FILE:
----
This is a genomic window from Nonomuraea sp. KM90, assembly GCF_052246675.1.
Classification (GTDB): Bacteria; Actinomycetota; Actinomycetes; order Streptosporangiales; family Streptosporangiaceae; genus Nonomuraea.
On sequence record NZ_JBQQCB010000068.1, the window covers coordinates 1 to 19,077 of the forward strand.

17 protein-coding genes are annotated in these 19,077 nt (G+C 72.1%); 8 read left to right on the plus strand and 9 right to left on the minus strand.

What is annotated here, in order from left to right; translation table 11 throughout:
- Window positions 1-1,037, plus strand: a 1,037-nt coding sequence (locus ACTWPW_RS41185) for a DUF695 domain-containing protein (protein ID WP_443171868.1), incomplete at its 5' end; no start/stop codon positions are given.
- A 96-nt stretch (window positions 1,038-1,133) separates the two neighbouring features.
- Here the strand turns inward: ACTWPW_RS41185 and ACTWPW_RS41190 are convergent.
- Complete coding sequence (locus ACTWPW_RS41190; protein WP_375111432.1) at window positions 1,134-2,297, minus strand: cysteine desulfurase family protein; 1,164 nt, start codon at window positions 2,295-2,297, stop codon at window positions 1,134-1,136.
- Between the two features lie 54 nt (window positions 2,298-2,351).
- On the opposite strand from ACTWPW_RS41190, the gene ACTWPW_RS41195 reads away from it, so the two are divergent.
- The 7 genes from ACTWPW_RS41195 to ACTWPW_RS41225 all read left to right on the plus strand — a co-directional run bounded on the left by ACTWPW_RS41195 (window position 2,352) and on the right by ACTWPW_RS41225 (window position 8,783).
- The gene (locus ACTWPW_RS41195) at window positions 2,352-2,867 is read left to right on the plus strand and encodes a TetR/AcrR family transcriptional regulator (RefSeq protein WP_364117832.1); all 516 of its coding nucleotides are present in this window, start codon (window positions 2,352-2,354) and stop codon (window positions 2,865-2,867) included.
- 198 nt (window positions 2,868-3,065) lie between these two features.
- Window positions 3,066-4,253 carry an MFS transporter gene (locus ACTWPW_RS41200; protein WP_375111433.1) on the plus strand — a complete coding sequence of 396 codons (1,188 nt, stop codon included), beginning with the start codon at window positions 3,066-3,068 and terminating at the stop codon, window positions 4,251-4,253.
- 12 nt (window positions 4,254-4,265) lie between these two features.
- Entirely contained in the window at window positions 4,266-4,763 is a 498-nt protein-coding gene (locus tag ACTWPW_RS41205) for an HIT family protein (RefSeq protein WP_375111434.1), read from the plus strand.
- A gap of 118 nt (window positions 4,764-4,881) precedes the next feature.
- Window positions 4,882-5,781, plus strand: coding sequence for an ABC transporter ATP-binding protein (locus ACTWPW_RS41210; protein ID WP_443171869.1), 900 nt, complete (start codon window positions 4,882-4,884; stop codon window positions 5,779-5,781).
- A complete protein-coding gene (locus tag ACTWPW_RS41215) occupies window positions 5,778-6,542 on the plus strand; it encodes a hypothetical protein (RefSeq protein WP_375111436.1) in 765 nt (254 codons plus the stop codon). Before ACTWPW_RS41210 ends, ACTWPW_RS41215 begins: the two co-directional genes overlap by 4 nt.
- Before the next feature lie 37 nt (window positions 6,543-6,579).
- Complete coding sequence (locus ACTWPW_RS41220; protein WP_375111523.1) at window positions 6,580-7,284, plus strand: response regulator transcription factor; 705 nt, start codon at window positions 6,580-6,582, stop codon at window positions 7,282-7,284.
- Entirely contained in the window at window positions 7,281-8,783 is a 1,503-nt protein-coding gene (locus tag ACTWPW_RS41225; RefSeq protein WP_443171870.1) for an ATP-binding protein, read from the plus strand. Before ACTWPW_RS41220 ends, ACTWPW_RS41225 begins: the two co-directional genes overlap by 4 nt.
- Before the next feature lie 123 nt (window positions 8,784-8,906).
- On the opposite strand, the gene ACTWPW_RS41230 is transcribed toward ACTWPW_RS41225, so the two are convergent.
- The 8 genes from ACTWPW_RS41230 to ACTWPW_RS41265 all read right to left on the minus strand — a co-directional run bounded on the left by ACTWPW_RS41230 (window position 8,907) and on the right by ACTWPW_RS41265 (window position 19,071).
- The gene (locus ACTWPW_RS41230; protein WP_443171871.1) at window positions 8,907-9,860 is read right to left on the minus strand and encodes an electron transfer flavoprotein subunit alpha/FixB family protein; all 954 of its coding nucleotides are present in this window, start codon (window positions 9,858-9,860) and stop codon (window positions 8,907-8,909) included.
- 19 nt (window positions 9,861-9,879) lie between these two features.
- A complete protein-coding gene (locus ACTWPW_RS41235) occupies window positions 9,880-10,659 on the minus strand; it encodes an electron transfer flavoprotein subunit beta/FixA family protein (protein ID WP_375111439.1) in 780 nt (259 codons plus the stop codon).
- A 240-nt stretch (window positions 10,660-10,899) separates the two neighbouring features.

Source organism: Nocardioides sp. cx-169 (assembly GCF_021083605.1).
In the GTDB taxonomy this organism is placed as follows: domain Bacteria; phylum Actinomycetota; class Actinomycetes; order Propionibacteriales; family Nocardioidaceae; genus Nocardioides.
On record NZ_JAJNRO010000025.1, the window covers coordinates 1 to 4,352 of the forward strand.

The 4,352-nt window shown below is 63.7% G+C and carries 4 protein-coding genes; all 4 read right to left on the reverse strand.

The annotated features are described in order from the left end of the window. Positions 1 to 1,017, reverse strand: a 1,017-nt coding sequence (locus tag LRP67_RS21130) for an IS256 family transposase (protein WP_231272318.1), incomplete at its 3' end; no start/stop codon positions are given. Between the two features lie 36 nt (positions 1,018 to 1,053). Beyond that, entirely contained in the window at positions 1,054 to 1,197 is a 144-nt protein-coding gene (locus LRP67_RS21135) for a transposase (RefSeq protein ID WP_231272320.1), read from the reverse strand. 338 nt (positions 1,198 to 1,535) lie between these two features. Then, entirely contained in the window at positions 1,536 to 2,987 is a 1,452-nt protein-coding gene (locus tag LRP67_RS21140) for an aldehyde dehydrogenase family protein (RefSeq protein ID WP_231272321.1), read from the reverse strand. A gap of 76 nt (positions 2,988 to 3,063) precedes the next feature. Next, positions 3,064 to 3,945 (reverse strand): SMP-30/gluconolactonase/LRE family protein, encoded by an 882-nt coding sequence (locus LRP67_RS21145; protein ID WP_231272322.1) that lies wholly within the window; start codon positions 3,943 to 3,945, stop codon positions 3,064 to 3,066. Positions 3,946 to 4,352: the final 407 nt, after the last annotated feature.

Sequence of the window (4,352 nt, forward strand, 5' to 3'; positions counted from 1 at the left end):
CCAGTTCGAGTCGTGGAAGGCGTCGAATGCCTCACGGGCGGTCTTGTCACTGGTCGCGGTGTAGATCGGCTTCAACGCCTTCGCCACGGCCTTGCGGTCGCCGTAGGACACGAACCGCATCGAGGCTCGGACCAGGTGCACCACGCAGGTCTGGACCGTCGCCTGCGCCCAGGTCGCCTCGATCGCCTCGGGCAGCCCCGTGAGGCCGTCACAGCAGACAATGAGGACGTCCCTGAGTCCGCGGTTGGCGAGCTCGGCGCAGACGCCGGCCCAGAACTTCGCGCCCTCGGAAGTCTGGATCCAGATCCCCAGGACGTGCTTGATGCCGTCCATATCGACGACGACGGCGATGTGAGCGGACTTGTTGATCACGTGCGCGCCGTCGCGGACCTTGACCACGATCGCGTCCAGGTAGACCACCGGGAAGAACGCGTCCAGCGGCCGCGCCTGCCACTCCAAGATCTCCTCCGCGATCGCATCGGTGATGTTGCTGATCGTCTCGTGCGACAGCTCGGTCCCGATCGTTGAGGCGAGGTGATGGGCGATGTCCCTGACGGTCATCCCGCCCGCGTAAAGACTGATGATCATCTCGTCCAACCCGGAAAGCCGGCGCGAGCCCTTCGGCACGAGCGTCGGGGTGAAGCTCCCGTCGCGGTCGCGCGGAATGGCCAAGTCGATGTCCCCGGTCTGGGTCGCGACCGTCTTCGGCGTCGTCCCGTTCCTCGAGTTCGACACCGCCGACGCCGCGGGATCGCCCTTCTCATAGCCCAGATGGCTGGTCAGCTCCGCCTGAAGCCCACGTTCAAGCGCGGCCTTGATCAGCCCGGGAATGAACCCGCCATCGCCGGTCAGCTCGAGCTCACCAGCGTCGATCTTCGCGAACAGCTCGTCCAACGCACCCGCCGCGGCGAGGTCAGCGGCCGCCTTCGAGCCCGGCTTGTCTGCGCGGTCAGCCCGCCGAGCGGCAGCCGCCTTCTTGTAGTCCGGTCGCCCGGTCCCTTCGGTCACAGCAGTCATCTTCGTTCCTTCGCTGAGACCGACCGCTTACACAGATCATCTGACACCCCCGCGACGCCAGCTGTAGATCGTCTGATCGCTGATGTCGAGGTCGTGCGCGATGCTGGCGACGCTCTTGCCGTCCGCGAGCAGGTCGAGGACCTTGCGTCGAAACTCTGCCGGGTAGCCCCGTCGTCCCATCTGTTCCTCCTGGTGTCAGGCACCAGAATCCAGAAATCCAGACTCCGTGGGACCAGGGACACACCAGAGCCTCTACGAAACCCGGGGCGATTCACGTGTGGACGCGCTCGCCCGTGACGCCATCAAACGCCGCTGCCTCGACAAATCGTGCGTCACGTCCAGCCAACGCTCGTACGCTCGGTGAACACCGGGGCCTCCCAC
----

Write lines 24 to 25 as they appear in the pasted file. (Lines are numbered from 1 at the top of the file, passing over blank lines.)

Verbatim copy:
- Before the next feature lie 123 nt (window positions 8,784-8,906).
- On the opposite strand, the gene ACTWPW_RS41230 is transcribed toward ACTWPW_RS41225, so the two are convergent.